Gold Coins

More than being pretty to look at, gold coins can be a lucrative part of any numismatist's collection. Collectors cherish gold coins both for their beauty, and for there investment potential. Here are some of the gold coins circulating in the market today:

Type One Double Eagle - Struck between 1850 and 1866 at mints in Philadelphia, New Orleans, or San Francisco. This twenty-dollar piece is easy to identify because it's missing the "In God We Trust" motto on the reverse side of the coin.

Type Two Double Eagle - Struck between 1866 and 1876 in Philadelphia, New Orleans, or San Francisco. Includes the "In God We Trust" motto on the reverse side of the coin, and also signifies the value of the coin as "Twenty D."

Type Three Double Eagle - Struck between 1877 and 1907 in Philadelphia, New Orleans, or San Francisco. Distinct from the Type Two because the value of the coin is signified as "Twenty Dollars."

Liberty Head Half Eagles - These five-dollar gold coins are the only ones struck at all seven mints in the U.S.

High Relief Double Eagle - Theodore Roosevelt felt that coin designs were becoming run-of-the-mill, so he hired sculptor Augustus St. Gaudens to create something special. The result was the 1907 High Relief Double Eagle. Even today, many feel it is one of the most striking gold coins in America.

New Orleans Quarter Eagles - Struck at various times between 1840 and 1857, these coins consist of thirteen issues and tend to be a great set to begin with if you're a new collector.

Sacagawea Golden Coin

First minted in 2000 to commemorate the Shoshone woman who help lead the Lewis and Clark expedition, this coin has quickly become a favorite among collectors. The final decision was chosen after an extensive, and at times contentious, design competition.

Some rarer coins, that are highly sought, include:

$10 Liberty SS – Minted during the administration of President Polk, this piece is often missing from pre-Gold Rush collections.

$20 St. Gaudens – a remarkably beautiful coin, this $20 piece is inspired by ancient Greek coins. The design was commissioned to Augustus St. Gaudens, a renowned American sculptor. The coin was produced between 1907 and 1933 and it considered by many to be an aesthetic treasure.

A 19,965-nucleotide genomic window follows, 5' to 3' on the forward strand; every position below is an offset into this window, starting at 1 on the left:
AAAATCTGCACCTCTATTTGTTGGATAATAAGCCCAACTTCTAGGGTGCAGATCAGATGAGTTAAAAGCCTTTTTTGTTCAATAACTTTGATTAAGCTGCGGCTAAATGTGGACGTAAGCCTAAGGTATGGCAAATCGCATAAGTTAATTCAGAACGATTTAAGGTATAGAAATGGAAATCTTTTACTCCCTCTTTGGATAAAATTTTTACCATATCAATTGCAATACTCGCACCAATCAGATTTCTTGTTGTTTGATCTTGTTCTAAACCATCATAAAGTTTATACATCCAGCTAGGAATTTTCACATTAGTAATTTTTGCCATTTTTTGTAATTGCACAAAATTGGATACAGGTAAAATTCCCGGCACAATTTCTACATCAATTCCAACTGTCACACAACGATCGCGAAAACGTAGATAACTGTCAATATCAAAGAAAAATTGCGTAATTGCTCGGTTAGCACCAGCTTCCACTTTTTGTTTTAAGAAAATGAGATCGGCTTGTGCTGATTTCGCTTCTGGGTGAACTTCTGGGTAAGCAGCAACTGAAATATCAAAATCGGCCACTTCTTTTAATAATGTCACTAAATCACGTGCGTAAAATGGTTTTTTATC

Gold coins were circulated for commerce in the United States until 1933, when gold coins were confiscated and recalled. Much to the chagrin of coin devotees, up to 95% of all the gold coins in circulation were melted down and poured into gold bars. Surviving coins from this era are highly prized by collectors and do not come up on the market often.

Aside from being prized by collectors for their aesthetic value, many people use gold coins as an investment vehicle. The price per ounce of gold has traditionally always been a safe investment bet, and purchasing this commodity in coins is a big business. If you choose to invest in gold coins, you should do some research and seek advice from independent (and unbiased!) sources.

Experts recommend that you use the services of a coin broker when investing in gold coins. This will assure you that the coins you are buying are authentic and worth the price you are paying. Make sure any coins you purchase are graded by one of the leading grading services. PCGS (Professional Coin Grading Service) and NGC (Numismatic Guaranty Corporation) are two leading grading houses, and will assure you that the coins you hold are graded to the highest industry standards.

Most likely, gold will always be among the premier trading commodities. Invest carefully, and do your homework before you choose. Always deal with only reputable brokers, and be sure that your gold coin purchase comes with the appropriate authenticity verification.